For two glorious years, this garden was cat-free. And then just at the point where the garden was mostly ‘finished’ and all I needed to think about was playing with plants, a feral cat moved into the neighbourhood. And started leaving ‘gifts’ in the raised beds.
I had endless problems with cats in the last garden. They drove me to distraction, leaving poo everywhere, scaring the chickens and destroying plants with their digging. We tried so many ways of deterring them that I wrote a book about it – My Garden is Not a Cat Toilet: 101 Ways to Stop Cats Wrecking Your Garden, which I am currently serialising on new Patreon blog. You can also read Dave Hamilton’s foreword and my Introduction to the book. The rest will be behind a paywall for supporters only, until I get around to publishing a paperback/ebook version.
There are lots of solutions for dealing with cats in the garden (and I’m not anti-cat, I only talk about deterrents that don’t hurt the cat in the book), and the truth is that you do have to try a few to work out which ones work for you in your garden and for your problem cats.
As I have discrete raised beds I have been trying, for the last few months, to keep bare or recently planted soil covered so that the cat can’t dig in it. This has been reasonably successful, but I only have two net tunnels I can put over the beds. This has proved not to be enough, with the cat (of course) simply digging in another of the beds, and damaging the plants that were there before they had much of a chance to grow and fill the space. I also wanted to move one of those frames off the onions and onto the chard, which is being munched by the birds and is too tatty for us to eat. But I was worried the onions hadn’t grown enough to prevent them being killed by the cat.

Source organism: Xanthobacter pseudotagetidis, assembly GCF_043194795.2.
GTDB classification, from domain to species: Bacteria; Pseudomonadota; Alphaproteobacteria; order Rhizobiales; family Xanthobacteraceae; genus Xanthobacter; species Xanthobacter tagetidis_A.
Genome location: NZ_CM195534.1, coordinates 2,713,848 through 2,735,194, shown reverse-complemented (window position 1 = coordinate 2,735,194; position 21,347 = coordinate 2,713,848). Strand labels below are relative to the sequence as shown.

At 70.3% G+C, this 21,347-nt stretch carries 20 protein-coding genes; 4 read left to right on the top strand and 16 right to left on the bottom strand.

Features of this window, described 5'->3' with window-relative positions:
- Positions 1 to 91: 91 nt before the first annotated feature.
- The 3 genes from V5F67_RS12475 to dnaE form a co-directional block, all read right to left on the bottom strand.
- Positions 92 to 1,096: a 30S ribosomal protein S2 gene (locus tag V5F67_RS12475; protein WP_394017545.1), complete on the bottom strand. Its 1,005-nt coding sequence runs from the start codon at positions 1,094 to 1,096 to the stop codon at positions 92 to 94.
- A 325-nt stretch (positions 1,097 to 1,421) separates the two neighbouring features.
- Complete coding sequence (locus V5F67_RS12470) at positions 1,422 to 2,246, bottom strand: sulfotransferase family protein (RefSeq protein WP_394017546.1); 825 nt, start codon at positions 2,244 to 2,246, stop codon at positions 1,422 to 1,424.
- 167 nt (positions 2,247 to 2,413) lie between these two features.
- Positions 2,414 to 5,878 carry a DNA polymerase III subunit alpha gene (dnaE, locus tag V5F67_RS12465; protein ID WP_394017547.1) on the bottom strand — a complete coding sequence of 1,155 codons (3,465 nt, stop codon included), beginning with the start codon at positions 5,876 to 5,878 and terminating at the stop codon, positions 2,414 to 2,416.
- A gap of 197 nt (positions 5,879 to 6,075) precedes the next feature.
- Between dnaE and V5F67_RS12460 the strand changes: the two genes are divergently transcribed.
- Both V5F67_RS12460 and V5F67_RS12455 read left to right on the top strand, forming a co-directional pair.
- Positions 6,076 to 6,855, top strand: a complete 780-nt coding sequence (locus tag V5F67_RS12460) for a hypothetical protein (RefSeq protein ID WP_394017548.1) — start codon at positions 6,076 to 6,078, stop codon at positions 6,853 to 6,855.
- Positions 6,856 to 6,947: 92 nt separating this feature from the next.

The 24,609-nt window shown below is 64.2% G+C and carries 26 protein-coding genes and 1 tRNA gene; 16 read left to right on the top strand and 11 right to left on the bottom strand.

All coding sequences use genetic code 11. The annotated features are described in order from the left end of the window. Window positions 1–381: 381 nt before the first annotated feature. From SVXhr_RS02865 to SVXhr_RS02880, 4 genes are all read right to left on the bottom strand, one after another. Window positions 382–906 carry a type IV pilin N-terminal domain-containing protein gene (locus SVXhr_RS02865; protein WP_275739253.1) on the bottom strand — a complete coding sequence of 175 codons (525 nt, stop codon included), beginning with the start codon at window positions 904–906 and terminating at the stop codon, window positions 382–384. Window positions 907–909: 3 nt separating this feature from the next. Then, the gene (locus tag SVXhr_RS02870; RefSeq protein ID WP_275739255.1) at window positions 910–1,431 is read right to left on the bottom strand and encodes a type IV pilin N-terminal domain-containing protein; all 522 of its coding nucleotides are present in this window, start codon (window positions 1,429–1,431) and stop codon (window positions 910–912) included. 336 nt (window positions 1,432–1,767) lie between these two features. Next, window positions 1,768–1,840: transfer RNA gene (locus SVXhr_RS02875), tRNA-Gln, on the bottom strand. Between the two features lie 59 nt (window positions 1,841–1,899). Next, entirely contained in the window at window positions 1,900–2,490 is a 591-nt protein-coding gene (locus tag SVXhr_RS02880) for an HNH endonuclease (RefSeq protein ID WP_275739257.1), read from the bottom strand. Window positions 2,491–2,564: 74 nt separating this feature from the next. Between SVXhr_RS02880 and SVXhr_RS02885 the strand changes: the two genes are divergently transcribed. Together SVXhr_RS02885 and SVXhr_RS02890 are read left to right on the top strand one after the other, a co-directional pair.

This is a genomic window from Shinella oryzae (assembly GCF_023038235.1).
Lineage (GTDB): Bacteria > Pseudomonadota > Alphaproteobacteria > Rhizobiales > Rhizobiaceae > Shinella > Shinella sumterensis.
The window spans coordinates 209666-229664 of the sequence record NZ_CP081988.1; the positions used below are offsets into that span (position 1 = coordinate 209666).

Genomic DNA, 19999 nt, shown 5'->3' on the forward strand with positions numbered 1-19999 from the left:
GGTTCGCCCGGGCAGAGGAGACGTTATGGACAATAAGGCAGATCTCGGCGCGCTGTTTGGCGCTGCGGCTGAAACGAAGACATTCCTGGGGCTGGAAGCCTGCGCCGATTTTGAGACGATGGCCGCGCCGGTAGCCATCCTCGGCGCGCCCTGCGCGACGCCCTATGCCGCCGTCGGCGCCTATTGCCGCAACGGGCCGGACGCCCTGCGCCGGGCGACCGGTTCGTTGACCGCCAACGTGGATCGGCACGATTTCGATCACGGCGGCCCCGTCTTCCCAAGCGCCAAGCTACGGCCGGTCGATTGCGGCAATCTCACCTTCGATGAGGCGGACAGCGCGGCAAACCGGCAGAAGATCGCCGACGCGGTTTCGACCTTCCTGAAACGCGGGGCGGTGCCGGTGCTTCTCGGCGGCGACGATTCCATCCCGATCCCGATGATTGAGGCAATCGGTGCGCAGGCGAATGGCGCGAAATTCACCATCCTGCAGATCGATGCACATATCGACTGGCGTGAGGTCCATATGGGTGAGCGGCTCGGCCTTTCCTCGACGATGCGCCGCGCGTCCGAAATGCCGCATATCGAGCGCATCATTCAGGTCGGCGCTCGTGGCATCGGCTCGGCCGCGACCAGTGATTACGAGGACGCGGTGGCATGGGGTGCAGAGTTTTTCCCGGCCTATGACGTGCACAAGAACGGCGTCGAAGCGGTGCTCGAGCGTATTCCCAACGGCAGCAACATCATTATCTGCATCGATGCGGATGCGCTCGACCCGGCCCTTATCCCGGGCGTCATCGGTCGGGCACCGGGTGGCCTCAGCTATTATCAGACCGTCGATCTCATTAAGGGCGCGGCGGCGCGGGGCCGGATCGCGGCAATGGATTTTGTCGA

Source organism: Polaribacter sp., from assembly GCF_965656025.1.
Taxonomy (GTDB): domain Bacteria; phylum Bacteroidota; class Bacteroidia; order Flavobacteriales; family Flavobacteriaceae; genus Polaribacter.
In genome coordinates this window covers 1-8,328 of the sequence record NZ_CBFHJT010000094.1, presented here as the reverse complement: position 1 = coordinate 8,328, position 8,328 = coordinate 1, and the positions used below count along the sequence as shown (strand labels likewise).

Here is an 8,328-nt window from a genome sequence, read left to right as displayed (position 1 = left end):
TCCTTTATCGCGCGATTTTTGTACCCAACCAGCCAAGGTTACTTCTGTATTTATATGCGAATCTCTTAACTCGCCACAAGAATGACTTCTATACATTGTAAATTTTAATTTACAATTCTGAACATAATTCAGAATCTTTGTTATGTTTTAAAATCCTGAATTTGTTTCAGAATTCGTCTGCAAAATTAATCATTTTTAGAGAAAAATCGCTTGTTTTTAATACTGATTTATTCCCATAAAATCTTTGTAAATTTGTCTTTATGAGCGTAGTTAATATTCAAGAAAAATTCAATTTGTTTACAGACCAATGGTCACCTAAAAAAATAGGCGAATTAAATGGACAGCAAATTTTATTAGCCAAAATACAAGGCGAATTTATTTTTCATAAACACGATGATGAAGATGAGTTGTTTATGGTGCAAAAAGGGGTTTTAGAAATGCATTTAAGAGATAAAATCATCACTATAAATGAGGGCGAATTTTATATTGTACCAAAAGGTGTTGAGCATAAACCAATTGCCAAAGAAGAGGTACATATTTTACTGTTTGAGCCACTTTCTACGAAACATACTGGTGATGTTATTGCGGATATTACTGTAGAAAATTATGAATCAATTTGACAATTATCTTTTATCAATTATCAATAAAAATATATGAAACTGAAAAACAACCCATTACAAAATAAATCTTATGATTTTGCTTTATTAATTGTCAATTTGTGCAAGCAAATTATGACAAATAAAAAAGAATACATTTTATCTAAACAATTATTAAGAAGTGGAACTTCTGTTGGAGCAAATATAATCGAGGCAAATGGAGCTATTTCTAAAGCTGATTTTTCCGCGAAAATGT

The tunnels are great for tall plants, but they’re overkill on beds where the plants haven’t yet reached grown taller than the bed edging. And so I discussed with the garden’s Chief Engineer (Ryan) my idea for some raised bed covers that were a simple wooded frame covered in chicken wire.
The Chief Engineer said he needed some timber, and went to the garden centre to see whether they had anything suitable. We thought we’d probably have to go further afield, to a DIY store, but it turned out that the garden centre had reduced their wooden 1x1m raised bed kits. When they’re new they’re a whopping £70, but now that they’re a bit weathered they’ve been reduced to £12.50. The Chief Engineer felt each one contained enough timber to make two frames. He was right (and there’s some left over…).
We already had the chicken wire, and a staple gun, and I helped, so we managed to finish two frames before lunch and put them in place on the beds (one of which I’d just de-pooped. Again.). They’re not quite as large as my 1.2×1.2m beds, but they sit on top of them nicely and should be heavy enough to stay in place. They’re not heavy duty, but hopefully the wobbly nature of the chicken wire will stop the cat from exploring them too much.
So now the left hand side of the garden looks like this, with the greens protected from the birds with a mesh tunnel and two beds protected from the cat with the new frames. I’m pretty chuffed with this morning’s work!
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